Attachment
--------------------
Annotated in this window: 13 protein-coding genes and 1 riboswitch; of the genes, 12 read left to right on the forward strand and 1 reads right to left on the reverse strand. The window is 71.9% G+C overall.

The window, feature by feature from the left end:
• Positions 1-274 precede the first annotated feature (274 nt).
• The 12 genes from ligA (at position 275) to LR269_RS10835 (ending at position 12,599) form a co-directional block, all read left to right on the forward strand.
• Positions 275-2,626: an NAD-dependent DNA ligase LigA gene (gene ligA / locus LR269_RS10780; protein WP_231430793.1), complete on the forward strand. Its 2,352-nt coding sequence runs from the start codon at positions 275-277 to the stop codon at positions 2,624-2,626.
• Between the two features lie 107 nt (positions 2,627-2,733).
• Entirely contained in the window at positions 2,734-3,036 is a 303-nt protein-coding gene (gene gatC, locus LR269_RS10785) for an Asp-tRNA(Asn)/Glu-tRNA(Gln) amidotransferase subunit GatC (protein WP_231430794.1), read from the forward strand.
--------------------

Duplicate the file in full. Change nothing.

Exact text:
Annotated in this window: 13 protein-coding genes and 1 riboswitch; of the genes, 12 read left to right on the forward strand and 1 reads right to left on the reverse strand. The window is 71.9% G+C overall.

The window, feature by feature from the left end:
• Positions 1-274 precede the first annotated feature (274 nt).
• The 12 genes from ligA (at position 275) to LR269_RS10835 (ending at position 12,599) form a co-directional block, all read left to right on the forward strand.
• Positions 275-2,626: an NAD-dependent DNA ligase LigA gene (gene ligA / locus LR269_RS10780; protein WP_231430793.1), complete on the forward strand. Its 2,352-nt coding sequence runs from the start codon at positions 275-277 to the stop codon at positions 2,624-2,626.
• Between the two features lie 107 nt (positions 2,627-2,733).
• Entirely contained in the window at positions 2,734-3,036 is a 303-nt protein-coding gene (gene gatC, locus LR269_RS10785) for an Asp-tRNA(Asn)/Glu-tRNA(Gln) amidotransferase subunit GatC (protein WP_231430794.1), read from the forward strand.